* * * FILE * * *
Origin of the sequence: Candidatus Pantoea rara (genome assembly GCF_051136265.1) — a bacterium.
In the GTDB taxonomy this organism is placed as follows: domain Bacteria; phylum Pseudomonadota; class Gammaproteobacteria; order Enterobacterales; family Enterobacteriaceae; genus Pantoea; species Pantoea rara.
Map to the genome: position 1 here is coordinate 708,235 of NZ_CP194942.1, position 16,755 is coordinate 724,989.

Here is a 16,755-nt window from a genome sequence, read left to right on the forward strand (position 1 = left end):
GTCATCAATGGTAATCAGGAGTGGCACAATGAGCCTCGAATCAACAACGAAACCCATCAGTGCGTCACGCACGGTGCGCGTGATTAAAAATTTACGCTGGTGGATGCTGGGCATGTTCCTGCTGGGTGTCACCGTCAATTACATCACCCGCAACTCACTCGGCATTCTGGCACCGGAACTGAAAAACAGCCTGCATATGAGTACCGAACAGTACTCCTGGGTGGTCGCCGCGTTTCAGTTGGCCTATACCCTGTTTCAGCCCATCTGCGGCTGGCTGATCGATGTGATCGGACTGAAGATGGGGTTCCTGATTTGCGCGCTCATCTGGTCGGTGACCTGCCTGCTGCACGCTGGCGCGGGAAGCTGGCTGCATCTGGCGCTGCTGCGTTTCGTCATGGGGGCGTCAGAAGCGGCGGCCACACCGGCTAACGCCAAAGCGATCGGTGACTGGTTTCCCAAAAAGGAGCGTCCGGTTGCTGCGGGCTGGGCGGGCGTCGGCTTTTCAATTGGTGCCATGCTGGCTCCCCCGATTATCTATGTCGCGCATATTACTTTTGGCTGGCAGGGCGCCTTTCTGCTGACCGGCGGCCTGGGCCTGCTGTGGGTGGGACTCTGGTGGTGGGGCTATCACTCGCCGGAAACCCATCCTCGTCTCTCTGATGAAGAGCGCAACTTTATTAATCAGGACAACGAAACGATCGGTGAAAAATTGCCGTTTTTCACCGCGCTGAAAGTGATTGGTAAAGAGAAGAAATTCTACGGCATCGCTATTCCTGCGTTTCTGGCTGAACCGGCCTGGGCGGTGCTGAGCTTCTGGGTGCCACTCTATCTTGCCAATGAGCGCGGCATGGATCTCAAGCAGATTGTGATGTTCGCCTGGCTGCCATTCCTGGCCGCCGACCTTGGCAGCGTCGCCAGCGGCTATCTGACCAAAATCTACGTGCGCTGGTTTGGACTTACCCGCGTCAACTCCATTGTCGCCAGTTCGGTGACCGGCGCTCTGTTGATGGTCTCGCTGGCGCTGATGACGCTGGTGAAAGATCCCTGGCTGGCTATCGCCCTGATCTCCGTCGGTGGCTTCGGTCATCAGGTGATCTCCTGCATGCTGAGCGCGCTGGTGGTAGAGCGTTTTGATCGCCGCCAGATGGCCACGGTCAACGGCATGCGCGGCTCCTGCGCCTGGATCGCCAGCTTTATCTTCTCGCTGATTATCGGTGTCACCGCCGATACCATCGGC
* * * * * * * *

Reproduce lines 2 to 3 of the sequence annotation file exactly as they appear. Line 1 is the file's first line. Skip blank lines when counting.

In the GTDB taxonomy this organism is placed as follows: domain Bacteria; phylum Pseudomonadota; class Gammaproteobacteria; order Enterobacterales; family Enterobacteriaceae; genus Pantoea; species Pantoea rara.
Map to the genome: position 1 here is coordinate 708,235 of NZ_CP194942.1, position 16,755 is coordinate 724,989.